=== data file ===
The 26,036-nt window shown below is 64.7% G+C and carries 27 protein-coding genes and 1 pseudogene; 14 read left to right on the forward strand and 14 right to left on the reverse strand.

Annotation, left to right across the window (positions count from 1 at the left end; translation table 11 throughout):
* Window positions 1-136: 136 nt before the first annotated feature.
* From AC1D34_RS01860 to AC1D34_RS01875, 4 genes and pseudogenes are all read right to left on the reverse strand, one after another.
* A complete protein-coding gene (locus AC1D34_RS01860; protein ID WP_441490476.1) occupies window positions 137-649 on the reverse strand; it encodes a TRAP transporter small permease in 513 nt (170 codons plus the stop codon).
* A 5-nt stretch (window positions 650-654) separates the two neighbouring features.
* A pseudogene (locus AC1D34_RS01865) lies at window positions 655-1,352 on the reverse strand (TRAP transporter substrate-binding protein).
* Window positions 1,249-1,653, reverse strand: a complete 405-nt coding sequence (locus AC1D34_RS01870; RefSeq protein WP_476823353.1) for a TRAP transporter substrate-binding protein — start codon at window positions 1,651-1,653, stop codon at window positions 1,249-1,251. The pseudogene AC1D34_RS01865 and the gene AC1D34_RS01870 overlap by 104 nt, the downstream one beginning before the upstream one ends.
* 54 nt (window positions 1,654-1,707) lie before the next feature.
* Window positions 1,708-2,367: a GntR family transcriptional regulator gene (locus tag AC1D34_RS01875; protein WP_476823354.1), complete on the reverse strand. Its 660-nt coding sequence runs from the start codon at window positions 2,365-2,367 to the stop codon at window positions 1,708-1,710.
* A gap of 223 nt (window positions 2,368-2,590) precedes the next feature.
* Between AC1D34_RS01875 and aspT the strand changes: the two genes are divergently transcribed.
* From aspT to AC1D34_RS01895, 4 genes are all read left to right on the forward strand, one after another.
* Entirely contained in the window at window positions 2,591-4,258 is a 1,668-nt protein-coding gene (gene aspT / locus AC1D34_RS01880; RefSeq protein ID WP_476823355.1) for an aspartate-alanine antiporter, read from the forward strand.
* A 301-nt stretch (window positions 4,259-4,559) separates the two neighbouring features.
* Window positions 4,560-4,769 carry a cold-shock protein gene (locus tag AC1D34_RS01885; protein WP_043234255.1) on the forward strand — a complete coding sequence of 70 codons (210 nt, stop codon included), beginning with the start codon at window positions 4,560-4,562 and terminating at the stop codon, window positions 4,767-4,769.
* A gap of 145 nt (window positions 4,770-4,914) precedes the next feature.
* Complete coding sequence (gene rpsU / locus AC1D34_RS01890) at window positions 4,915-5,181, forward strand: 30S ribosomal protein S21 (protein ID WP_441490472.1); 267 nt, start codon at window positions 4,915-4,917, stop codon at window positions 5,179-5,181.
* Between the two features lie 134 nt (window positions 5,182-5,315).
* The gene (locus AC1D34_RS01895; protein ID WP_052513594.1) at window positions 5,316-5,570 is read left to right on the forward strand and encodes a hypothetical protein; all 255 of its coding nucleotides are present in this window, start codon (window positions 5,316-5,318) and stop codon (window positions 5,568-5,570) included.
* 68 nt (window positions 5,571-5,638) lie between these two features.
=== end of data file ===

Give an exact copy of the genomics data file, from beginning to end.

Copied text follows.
The 26,036-nt window shown below is 64.7% G+C and carries 27 protein-coding genes and 1 pseudogene; 14 read left to right on the forward strand and 14 right to left on the reverse strand.

Annotation, left to right across the window (positions count from 1 at the left end; translation table 11 throughout):
* Window positions 1-136: 136 nt before the first annotated feature.
* From AC1D34_RS01860 to AC1D34_RS01875, 4 genes and pseudogenes are all read right to left on the reverse strand, one after another.
* A complete protein-coding gene (locus AC1D34_RS01860; protein ID WP_441490476.1) occupies window positions 137-649 on the reverse strand; it encodes a TRAP transporter small permease in 513 nt (170 codons plus the stop codon).
* A 5-nt stretch (window positions 650-654) separates the two neighbouring features.
* A pseudogene (locus AC1D34_RS01865) lies at window positions 655-1,352 on the reverse strand (TRAP transporter substrate-binding protein).
* Window positions 1,249-1,653, reverse strand: a complete 405-nt coding sequence (locus AC1D34_RS01870; RefSeq protein WP_476823353.1) for a TRAP transporter substrate-binding protein — start codon at window positions 1,651-1,653, stop codon at window positions 1,249-1,251. The pseudogene AC1D34_RS01865 and the gene AC1D34_RS01870 overlap by 104 nt, the downstream one beginning before the upstream one ends.
* 54 nt (window positions 1,654-1,707) lie before the next feature.
* Window positions 1,708-2,367: a GntR family transcriptional regulator gene (locus tag AC1D34_RS01875; protein WP_476823354.1), complete on the reverse strand. Its 660-nt coding sequence runs from the start codon at window positions 2,365-2,367 to the stop codon at window positions 1,708-1,710.
* A gap of 223 nt (window positions 2,368-2,590) precedes the next feature.
* Between AC1D34_RS01875 and aspT the strand changes: the two genes are divergently transcribed.
* From aspT to AC1D34_RS01895, 4 genes are all read left to right on the forward strand, one after another.
* Entirely contained in the window at window positions 2,591-4,258 is a 1,668-nt protein-coding gene (gene aspT / locus AC1D34_RS01880; RefSeq protein ID WP_476823355.1) for an aspartate-alanine antiporter, read from the forward strand.
* A 301-nt stretch (window positions 4,259-4,559) separates the two neighbouring features.
* Window positions 4,560-4,769 carry a cold-shock protein gene (locus tag AC1D34_RS01885; protein WP_043234255.1) on the forward strand — a complete coding sequence of 70 codons (210 nt, stop codon included), beginning with the start codon at window positions 4,560-4,562 and terminating at the stop codon, window positions 4,767-4,769.
* A gap of 145 nt (window positions 4,770-4,914) precedes the next feature.
* Complete coding sequence (gene rpsU / locus AC1D34_RS01890) at window positions 4,915-5,181, forward strand: 30S ribosomal protein S21 (protein ID WP_441490472.1); 267 nt, start codon at window positions 4,915-4,917, stop codon at window positions 5,179-5,181.
* Between the two features lie 134 nt (window positions 5,182-5,315).
* The gene (locus AC1D34_RS01895; protein ID WP_052513594.1) at window positions 5,316-5,570 is read left to right on the forward strand and encodes a hypothetical protein; all 255 of its coding nucleotides are present in this window, start codon (window positions 5,316-5,318) and stop codon (window positions 5,568-5,570) included.
* 68 nt (window positions 5,571-5,638) lie between these two features.